A Crop of Recordings XXXIII: Schmitt, Grainger, Delibes, Ben-Haim, Novák

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Florent Schmitt, 1913.

Florent Schmitt, 1913.

≈ SCHMITT La Tragédie de Salomé¹.²Musique sur l’eau² (version for voice and orchestra). Oriane et le Prince d’Amour Suite. Légende³ (version for violin and orchestra) ● JoAnn Falletta, conductor; ²Susan Platts (mezzo-soprano); ³Nikki Chooi (violin); ¹Women’s Choir of Buffalo; Buffalo Philharmonic Orchestra ●  NAXOS 8.574138 (Streaming audio: 60:39 🕮) 

Let it never be said that French musical culture is reluctant when it comes to matters of the heart. Speaking in caricature, we incline to think of England as prudish and of Italy as choked-up and glottal-stopped with amorous emotion. The French, though, seem to be the official “culture of love,” and–let’s be clear—French musical “impressionism” is largely about sex. All those satiny string breezes and quivering woodwind dewdrops mean little if we don’t imagine languid lovers at center stage. That’s what Prelude to the Afternoon of a Faun is all about, of course, as is Daphnis and Chloe. But there is a reserve in both Debussy and Ravel which keeps the listener at an artistic remove. No one would accuse Debussy’s Jeux or Ravel’s Mother Goose of louche sensuality. Florent Schmitt, on the other hand, like the film noir composer he could have been, is happy to confront sensual moments in real time. Schmitt’s constantly shifting rhythms mirror the quick intensity of actual emotions and thoughts, the changeable “eclectic” quality of human happenings and the physical process of sex itself. There are moments in La Tragédie de Salomé where you might as well be listening to the headboard banging against the wall.

Although Florent Schmitt lived until 1958 and took an interest in musical trends of the day, his fundamental style never really changed. It tightened up a bit under the influence of Stravinsky but remained essentially late romantic. It has taken a while, but Schmitt’s music has been making its slow and steady way into the repertoire. JoAnn Falletta has been an unfailingly successful advocate on CD. There are quite a few versions of La Tragédie de Salomé available, but none more refined and silky than this one. The Buffalo Philharmonic is a polished orchestra and has a wonderful satin feel for French music. The smooth acoustic of Kleinhans Hall and Naxos’s customary transparency do the rest.

A special treat here is Oriane et le Prince d’Amour, a similar ballet score filled with erotic intensity. (I attended the concerts in Buffalo which led to the recording session). It may never have been performed before in the US, but its menacing opening for muted brass and convulsive sensual quality throughout should assure it a future. Similarly, the short dreamy song, Musique sur l’eau, to a symbolist text by Albert Samain, beautifully rendered here by Susan Platts without artifice or exaggerated vibrato, can take its worthy place next to Chausson’s Poème de l’amour et de la mer, in loveliness if not in length. It’s a world premiere recording, as is Nikki Chooi’s version of Légende, which manages to convince us his violin is as knowing and as wooing as the saxophone for which the music was originally written. Chooi is the current concertmaster in Buffalo (and formerly held that position with the Metropolitan Opera Orchestra).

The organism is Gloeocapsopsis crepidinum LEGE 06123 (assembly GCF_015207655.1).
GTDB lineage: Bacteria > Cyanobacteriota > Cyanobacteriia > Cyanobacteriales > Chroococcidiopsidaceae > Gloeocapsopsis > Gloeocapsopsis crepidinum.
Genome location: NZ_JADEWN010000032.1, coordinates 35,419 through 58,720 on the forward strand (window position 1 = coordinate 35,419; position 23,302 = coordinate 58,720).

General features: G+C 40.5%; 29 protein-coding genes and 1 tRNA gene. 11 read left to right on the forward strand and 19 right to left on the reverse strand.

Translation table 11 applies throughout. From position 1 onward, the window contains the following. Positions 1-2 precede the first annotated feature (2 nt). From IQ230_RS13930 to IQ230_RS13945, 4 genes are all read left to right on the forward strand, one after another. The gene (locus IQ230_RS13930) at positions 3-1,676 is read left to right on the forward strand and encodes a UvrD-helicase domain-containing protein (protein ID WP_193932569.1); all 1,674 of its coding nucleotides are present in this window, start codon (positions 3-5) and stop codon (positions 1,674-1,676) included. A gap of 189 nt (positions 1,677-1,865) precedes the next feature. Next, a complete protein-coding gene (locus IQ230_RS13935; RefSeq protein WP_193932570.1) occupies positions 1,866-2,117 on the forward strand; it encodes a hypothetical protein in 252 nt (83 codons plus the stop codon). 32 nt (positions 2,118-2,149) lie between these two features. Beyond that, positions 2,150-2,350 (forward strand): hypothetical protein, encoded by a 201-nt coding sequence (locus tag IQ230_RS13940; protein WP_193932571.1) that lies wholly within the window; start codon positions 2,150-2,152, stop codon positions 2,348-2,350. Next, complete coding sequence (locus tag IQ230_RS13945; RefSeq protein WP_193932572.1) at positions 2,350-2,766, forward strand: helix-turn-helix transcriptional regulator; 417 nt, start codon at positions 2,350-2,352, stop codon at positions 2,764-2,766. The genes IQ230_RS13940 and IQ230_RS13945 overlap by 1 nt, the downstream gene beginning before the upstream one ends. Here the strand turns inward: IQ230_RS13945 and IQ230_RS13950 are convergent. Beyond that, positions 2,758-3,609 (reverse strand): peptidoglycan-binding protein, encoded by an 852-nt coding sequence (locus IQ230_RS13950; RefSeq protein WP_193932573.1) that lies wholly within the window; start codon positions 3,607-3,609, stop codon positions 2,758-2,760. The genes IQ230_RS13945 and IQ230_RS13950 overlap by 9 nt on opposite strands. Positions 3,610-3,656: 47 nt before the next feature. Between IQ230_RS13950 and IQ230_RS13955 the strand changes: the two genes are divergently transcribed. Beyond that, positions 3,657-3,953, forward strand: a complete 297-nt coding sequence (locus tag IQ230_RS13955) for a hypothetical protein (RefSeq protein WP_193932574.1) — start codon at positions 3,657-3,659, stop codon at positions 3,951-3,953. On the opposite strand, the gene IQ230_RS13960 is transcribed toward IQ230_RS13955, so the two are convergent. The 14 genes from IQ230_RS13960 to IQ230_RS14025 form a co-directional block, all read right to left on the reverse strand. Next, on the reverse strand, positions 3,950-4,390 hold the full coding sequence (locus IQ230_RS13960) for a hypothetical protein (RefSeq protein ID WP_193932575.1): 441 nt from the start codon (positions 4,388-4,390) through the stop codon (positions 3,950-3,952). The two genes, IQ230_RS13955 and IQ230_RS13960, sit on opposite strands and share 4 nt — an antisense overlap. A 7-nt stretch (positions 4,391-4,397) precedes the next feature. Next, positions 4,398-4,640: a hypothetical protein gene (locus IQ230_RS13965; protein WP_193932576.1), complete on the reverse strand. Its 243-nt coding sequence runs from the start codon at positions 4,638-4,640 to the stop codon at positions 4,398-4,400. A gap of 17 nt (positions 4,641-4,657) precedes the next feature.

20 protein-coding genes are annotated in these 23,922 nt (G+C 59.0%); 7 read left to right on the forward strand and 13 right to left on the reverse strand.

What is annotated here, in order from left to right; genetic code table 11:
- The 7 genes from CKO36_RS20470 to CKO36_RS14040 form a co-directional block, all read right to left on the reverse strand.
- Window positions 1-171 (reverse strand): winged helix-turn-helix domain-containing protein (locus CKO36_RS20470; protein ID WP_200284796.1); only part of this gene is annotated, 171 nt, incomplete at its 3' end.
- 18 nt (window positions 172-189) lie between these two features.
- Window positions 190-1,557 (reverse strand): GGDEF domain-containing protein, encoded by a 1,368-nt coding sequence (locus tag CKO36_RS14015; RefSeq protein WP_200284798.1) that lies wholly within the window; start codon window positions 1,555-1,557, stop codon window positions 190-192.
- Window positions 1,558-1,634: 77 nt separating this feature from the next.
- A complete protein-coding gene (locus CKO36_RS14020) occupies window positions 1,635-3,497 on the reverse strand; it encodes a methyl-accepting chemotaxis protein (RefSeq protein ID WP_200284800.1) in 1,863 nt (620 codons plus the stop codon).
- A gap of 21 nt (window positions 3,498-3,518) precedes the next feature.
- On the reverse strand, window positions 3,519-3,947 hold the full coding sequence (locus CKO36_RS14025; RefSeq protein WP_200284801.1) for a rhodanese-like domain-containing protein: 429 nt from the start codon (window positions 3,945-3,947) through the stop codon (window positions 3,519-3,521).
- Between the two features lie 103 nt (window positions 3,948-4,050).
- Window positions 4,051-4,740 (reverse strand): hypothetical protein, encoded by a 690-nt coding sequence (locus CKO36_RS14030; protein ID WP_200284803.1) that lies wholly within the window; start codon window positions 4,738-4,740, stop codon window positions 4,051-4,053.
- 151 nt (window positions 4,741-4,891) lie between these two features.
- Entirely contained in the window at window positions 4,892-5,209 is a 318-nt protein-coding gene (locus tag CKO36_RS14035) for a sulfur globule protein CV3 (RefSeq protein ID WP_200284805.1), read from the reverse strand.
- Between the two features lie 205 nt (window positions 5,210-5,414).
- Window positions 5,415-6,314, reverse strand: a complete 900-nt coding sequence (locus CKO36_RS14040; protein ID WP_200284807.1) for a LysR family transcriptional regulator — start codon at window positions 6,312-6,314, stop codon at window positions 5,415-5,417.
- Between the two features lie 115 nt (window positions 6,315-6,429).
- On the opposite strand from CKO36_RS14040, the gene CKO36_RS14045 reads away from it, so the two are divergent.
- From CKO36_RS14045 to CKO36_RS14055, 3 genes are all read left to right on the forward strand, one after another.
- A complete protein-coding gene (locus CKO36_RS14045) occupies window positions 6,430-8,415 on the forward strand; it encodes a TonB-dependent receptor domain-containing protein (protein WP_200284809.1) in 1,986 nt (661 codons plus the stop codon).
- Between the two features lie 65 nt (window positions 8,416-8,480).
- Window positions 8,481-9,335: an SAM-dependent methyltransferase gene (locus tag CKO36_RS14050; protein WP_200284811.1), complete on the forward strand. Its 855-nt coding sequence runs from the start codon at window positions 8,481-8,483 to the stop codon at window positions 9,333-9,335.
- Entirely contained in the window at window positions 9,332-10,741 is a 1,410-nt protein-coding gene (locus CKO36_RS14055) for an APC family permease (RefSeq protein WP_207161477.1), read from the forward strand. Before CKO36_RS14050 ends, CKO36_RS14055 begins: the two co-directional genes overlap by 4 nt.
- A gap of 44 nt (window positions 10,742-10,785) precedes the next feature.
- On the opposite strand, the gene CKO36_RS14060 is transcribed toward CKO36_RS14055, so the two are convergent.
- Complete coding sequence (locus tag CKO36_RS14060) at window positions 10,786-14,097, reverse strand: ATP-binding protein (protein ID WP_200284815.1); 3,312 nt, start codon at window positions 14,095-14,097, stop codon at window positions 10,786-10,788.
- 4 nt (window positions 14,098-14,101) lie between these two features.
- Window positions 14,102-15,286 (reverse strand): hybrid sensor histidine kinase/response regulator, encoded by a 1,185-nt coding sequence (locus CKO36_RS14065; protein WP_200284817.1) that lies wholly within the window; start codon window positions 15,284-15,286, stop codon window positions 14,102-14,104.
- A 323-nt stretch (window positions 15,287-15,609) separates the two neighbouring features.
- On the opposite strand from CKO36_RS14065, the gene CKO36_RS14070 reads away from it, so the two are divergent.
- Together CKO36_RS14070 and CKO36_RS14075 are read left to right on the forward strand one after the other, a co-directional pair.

All told, this is a winning release. In the vanishing wake of dodecaphonic music, where process was everything, we seem to be rediscovering beauty and meaning in composers who were, so to speak, left behind.

Percy Granger in an Outfit he Designed and Made from Towels.

Percy Granger in an Outfit he Designed and Made from Towels.

≈ GRAINGER The Warriors. Irish Tune from County Derry. Danish Folk-Music Suite. Hill Songs Nos. 1 and 2. Beautiful Fresh Flower. Colleen Dhas ● Geoffrey Simon, conductor; Melbourne Symphony Orchestra ● SIGNUM CLASSICS SIGCD2164 (Streaming audio: 66:46) 

Percy Grainger, Australian born, spent most of his life abroad, an unheeded musical prophet down under, known mostly as a folk-music arranger and better appreciated in England and the US, where he wound up in White Plains and died an American citizen in 1961. Attempting to make more of an impact in his home country, Grainger dedicated a museum to himself in Melbourne in 1938, but was thought merely eccentric and egotistical for doing so until the 1970s, when composers began to move away from Schoenbergian theory and explore different forms of tonality again. The museum, not originally open to the public, ultimately revealed not only Grainger’s originality as a composer, but an eccentric whips-and-chains sort of love life. Unlike Sir Eugene Goossens, who destroyed his career trying to get past Australian customs officials with a suitcase full of Wiccan paraphernalia, Grainger had the good sense to keep the artifacts of his romantic life under lock and key until ten years after his death.